If I wanted to write "a" review of the album, then I'd do what other reviews appear to be doing: I'd start with a brief synopsis of how the band came together (there's a bit of music history in that story), mention the respective band members' musical pedigrees, make a big deal about their musical chops, mention that this is their second album, and then say something to the effect of, "The Winery Dogs continue on a hot streak, indeed! Yuk yuk yuk..."

I don't fault other reviewers for writing that sort of thing, but my criticism is that nothing in those reviews gives the reader any incentive to take an involved and critical journey into Hot Streak and come to a real appreciation for what they've managed to accomplish here.

I'm not even sure that I myself can write a review like that - hence my aforementioned struggle. But, I'm going to try, so here it is...

And Now, For The Review...

People write a lot about Richie Kotzen, Billy Sheehan, and Mike Portnoy, because all three musicians are famous for being technically proficient players. Furthermore, it's not as if any of them has worked very hard to reduce their reputation for being that way - and why should they? But their reputation for technique follows them, and makes up part of the "context" in which the listener hears new Winery Dogs music.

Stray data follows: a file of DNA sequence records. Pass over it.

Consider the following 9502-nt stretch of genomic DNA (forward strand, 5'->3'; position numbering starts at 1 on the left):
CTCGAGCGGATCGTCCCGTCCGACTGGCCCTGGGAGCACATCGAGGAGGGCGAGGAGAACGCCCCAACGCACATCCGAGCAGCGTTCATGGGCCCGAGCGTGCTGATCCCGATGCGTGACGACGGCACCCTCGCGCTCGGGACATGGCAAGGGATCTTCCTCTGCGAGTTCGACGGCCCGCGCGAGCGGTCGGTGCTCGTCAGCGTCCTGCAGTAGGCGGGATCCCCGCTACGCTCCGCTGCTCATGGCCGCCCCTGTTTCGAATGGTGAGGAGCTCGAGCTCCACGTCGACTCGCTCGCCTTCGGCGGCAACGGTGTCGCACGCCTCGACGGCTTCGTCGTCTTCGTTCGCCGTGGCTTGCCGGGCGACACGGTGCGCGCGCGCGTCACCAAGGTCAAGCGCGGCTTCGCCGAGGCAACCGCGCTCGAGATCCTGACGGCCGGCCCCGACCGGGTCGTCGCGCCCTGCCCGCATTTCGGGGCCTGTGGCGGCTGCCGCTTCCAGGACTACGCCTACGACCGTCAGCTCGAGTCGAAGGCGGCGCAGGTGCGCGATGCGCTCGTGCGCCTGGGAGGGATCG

However, there is another part of the "context" that doesn't get written about quite as often: all three players, in addition to being some of the most gifted players in rock music, happen to have some serious jazz chops. Kotzen and Sheehan have explicitly explored jazz fusion on previous records and in prior bands. While Portnoy may not have done so, there's no denying that he has referenced jazz music many times in the course of his prog-metal career. 

I bring this up because, when you really dive deeply into Hot Streak, you start to notice its strong jazz underpinnings.

Nowhere is this more evident than on the album's title track. While the crux of the song is a set of straight-ahead, crashing power chords and rhythms, the band uses the spaces between the "important parts," to jettison into some admirably crazy jazz soloing. This culminates in what might be the standout solo of the album - maybe "solo of the year," if they gave awards for this sort of thing - from Richie Kotzen, near the end of the song.